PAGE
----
"I will never!" I interjected.
"There is something…something…not right about him and Claire, too. Claire especially, I think. I don't trust them. Everything about them is duplicitous." I was dumbfounded and didn't know what to say. "I will support you, Viv. When you turn down Gavin's engagement, I will support you." I tried to speak but no words would come out. "We can talk more later, when I am feeling better. We will go somewhere together, just you and I and we will figure this all out, I know we will!"
I started to cry, "Jean?"
"Don't cry, Viv, please, don't cry," he smiled and when he did I realized how much our conversation had cost him. Though I didn't think it was possible he looked even more pallid than he had when I first came in and his fingers were trembling where they lay on top of the covers.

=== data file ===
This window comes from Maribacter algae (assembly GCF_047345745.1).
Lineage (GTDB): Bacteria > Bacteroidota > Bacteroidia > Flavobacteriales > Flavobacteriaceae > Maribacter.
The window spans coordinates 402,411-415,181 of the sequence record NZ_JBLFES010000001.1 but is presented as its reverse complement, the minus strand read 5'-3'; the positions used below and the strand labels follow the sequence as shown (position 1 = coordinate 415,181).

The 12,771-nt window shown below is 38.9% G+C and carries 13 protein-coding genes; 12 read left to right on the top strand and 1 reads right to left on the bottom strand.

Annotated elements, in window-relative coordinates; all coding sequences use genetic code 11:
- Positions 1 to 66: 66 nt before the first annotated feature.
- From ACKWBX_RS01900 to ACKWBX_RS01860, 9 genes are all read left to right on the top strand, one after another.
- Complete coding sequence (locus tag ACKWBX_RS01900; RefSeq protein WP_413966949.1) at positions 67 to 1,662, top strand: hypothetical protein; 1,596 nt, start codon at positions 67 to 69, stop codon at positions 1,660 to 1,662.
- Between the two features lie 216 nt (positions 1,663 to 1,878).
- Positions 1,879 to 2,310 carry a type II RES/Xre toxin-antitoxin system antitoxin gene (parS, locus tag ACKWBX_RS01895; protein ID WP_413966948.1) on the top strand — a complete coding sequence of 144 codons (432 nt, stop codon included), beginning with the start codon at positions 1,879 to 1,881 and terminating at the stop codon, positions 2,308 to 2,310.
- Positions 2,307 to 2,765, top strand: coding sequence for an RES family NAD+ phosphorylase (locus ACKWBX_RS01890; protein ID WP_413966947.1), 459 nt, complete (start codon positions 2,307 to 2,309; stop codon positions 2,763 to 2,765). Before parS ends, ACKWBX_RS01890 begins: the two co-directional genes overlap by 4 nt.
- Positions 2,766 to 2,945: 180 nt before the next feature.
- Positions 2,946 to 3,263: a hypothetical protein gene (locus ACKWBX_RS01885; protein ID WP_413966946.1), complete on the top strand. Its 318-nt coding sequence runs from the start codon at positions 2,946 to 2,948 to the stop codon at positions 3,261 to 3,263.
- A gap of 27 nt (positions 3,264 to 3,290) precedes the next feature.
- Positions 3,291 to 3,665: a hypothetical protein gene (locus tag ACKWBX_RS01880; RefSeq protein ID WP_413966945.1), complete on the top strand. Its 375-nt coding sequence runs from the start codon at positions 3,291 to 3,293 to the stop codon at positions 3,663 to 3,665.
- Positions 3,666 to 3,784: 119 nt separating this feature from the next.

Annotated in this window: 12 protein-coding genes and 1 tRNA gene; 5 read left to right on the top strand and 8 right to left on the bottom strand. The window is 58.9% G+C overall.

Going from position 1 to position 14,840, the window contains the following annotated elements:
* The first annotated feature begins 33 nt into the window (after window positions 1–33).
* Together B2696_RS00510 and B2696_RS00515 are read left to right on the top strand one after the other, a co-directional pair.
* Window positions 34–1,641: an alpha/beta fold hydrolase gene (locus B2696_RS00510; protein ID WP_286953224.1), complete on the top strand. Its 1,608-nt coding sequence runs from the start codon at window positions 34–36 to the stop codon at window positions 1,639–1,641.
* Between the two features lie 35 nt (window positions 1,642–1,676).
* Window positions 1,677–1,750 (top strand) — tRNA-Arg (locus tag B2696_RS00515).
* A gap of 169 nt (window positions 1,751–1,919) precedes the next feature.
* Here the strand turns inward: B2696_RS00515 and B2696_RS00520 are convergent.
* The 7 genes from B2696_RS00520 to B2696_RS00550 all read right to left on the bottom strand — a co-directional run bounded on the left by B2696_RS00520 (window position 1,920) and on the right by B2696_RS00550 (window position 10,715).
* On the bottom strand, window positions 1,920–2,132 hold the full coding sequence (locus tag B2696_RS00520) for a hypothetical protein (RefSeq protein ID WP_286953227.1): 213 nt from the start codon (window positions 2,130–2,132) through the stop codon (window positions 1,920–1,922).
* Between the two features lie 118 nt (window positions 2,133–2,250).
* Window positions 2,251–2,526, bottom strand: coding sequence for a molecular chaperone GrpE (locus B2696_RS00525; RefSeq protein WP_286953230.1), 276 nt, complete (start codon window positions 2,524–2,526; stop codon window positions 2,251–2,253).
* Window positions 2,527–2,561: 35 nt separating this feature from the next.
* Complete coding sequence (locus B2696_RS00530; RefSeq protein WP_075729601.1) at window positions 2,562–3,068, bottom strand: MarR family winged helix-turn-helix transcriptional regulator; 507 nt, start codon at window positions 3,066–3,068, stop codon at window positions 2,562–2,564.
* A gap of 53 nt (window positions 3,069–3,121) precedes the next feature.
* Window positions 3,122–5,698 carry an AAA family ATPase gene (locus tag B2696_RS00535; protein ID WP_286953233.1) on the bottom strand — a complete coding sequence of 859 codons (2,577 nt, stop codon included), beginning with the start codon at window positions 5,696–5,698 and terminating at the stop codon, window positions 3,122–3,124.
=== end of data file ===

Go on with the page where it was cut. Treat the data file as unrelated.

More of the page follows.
"I love you, Jean. Thank you," I bent down and kissed his forehead, "get some rest."
I tucked his hands under the blankets and pulled them up to his chin. When I did I thought I caught a glimpse of something very similar to the marks I had so often seen on my father and once on my mother. I started to ask Jean about them, but he was more exhausted than I imagined and had drifted off while I tucked him in. I studied him a moment and he looked so relaxed and peaceful that I checked my desire to wake and question him about the strange blemishes and instead snuck away.